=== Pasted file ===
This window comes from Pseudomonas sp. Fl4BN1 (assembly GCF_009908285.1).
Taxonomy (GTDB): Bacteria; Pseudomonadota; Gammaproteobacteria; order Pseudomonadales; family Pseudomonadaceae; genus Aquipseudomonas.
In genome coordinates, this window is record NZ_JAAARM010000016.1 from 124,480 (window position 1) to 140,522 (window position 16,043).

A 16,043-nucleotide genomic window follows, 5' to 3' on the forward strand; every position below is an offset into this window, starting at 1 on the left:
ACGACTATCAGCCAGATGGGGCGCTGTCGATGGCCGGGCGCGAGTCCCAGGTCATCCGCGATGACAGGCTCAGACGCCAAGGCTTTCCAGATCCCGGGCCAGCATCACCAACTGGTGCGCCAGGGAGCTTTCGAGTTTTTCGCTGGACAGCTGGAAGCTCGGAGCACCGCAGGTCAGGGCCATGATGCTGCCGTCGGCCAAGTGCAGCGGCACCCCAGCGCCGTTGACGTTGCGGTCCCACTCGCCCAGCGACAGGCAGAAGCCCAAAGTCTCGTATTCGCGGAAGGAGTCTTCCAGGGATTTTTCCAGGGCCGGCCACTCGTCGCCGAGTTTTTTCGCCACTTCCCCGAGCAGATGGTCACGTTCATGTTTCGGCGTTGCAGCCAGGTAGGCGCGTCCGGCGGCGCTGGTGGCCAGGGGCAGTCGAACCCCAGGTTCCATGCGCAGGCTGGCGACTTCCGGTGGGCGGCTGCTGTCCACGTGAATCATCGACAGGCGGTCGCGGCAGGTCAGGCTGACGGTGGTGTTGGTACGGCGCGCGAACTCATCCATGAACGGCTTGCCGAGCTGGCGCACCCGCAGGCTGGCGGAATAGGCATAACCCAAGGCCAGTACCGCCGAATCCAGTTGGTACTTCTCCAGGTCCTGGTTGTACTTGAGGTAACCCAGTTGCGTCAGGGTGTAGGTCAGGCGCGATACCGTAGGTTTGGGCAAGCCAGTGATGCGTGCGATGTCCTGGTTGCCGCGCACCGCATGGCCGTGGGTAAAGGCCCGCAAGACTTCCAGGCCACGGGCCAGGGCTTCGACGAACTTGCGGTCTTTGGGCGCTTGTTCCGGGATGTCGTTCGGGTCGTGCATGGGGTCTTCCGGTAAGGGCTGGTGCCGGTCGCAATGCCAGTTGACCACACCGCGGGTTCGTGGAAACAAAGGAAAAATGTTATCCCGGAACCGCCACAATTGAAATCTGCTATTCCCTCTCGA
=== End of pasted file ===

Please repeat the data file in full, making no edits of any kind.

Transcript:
This window comes from Pseudomonas sp. Fl4BN1 (assembly GCF_009908285.1).
Taxonomy (GTDB): Bacteria; Pseudomonadota; Gammaproteobacteria; order Pseudomonadales; family Pseudomonadaceae; genus Aquipseudomonas.
In genome coordinates, this window is record NZ_JAAARM010000016.1 from 124,480 (window position 1) to 140,522 (window position 16,043).

A 16,043-nucleotide genomic window follows, 5' to 3' on the forward strand; every position below is an offset into this window, starting at 1 on the left:
ACGACTATCAGCCAGATGGGGCGCTGTCGATGGCCGGGCGCGAGTCCCAGGTCATCCGCGATGACAGGCTCAGACGCCAAGGCTTTCCAGATCCCGGGCCAGCATCACCAACTGGTGCGCCAGGGAGCTTTCGAGTTTTTCGCTGGACAGCTGGAAGCTCGGAGCACCGCAGGTCAGGGCCATGATGCTGCCGTCGGCCAAGTGCAGCGGCACCCCAGCGCCGTTGACGTTGCGGTCCCACTCGCCCAGCGACAGGCAGAAGCCCAAAGTCTCGTATTCGCGGAAGGAGTCTTCCAGGGATTTTTCCAGGGCCGGCCACTCGTCGCCGAGTTTTTTCGCCACTTCCCCGAGCAGATGGTCACGTTCATGTTTCGGCGTTGCAGCCAGGTAGGCGCGTCCGGCGGCGCTGGTGGCCAGGGGCAGTCGAACCCCAGGTTCCATGCGCAGGCTGGCGACTTCCGGTGGGCGGCTGCTGTCCACGTGAATCATCGACAGGCGGTCGCGGCAGGTCAGGCTGACGGTGGTGTTGGTACGGCGCGCGAACTCATCCATGAACGGCTTGCCGAGCTGGCGCACCCGCAGGCTGGCGGAATAGGCATAACCCAAGGCCAGTACCGCCGAATCCAGTTGGTACTTCTCCAGGTCCTGGTTGTACTTGAGGTAACCCAGTTGCGTCAGGGTGTAGGTCAGGCGCGATACCGTAGGTTTGGGCAAGCCAGTGATGCGTGCGATGTCCTGGTTGCCGCGCACCGCATGGCCGTGGGTAAAGGCCCGCAAGACTTCCAGGCCACGGGCCAGGGCTTCGACGAACTTGCGGTCTTTGGGCGCTTGTTCCGGGATGTCGTTCGGGTCGTGCATGGGGTCTTCCGGTAAGGGCTGGTGCCGGTCGCAATGCCAGTTGACCACACCGCGGGTTCGTGGAAACAAAGGAAAAATGTTATCCCGGAACCGCCACAATTGAAATCTGCTATTCCCTCTCGA